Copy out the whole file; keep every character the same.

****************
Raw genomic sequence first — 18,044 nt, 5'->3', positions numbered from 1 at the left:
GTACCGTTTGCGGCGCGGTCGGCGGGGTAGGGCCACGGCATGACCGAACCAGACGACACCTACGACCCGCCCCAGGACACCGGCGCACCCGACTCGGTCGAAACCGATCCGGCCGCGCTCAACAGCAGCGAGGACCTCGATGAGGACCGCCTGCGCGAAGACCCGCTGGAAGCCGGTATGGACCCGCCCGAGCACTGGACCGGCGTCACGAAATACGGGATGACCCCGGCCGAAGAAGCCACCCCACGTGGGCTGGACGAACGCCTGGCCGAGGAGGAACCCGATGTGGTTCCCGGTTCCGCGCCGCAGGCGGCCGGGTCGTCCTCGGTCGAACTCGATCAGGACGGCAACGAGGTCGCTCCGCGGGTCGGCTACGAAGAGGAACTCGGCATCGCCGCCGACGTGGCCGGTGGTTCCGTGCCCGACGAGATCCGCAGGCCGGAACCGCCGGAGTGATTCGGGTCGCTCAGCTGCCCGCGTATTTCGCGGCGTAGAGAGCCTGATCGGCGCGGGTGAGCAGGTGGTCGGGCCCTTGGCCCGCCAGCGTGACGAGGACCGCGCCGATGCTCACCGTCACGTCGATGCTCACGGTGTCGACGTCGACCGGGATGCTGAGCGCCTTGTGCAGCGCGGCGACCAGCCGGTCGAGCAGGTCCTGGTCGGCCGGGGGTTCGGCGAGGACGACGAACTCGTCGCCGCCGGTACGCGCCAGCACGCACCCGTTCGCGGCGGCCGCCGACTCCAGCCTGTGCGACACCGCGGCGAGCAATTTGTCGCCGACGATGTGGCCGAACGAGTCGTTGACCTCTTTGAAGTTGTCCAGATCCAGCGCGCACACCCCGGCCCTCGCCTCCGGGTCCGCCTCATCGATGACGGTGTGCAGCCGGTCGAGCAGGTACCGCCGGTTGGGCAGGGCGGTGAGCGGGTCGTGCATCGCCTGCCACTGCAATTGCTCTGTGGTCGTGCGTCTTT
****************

Raw genomic sequence first — 18,044 nt, 5'->3', positions numbered from 1 at the left:
GTACCGTTTGCGGCGCGGTCGGCGGGGTAGGGCCACGGCATGACCGAACCAGACGACACCTACGACCCGCCCCAGGACACCGGCGCACCCGACTCGGTCGAAACCGATCCGGCCGCGCTCAACAGCAGCGAGGACCTCGATGAGGACCGCCTGCGCGAAGACCCGCTGGAAGCCGGTATGGACCCGCCCGAGCACTGGACCGGCGTCACGAAATACGGGATGACCCCGGCCGAAGAAGCCACCCCACGTGGGCTGGACGAACGCCTGGCCGAGGAGGAACCCGATGTGGTTCCCGGTTCCGCGCCGCAGGCGGCCGGGTCGTCCTCGGTCGAACTCGATCAGGACGGCAACGAGGTCGCTCCGCGGGTCGGCTACGAAGAGGAACTCGGCATCGCCGCCGACGTGGCCGGTGGTTCCGTGCCCGACGAGATCCGCAGGCCGGAACCGCCGGAGTGATTCGGGTCGCTCAGCTGCCCGCGTATTTCGCGGCGTAGAGAGCCTGATCGGCGCGGGTGAGCAGGTGGTCGGGCCCTTGGCCCGCCAGCGTGACGAGGACCGCGCCGATGCTCACCGTCACGTCGATGCTCACGGTGTCGACGTCGACCGGGATGCTGAGCGCCTTGTGCAGCGCGGCGACCAGCCGGTCGAGCAGGTCCTGGTCGGCCGGGGGTTCGGCGAGGACGACGAACTCGTCGCCGCCGGTACGCGCCAGCACGCACCCGTTCGCGGCGGCCGCCGACTCCAGCCTGTGCGACACCGCGGCGAGCAATTTGTCGCCGACGATGTGGCCGAACGAGTCGTTGACCTCTTTGAAGTTGTCCAGATCCAGCGCGCACACCCCGGCCCTCGCCTCCGGGTCCGCCTCATCGATGACGGTGTGCAGCCGGTCGAGCAGGTACCGCCGGTTGGGCAGGGCGGTGAGCGGGTCGTGCATCGCCTGCCACTGCAATTGCTCTGTGGTCGTGCGTCTTT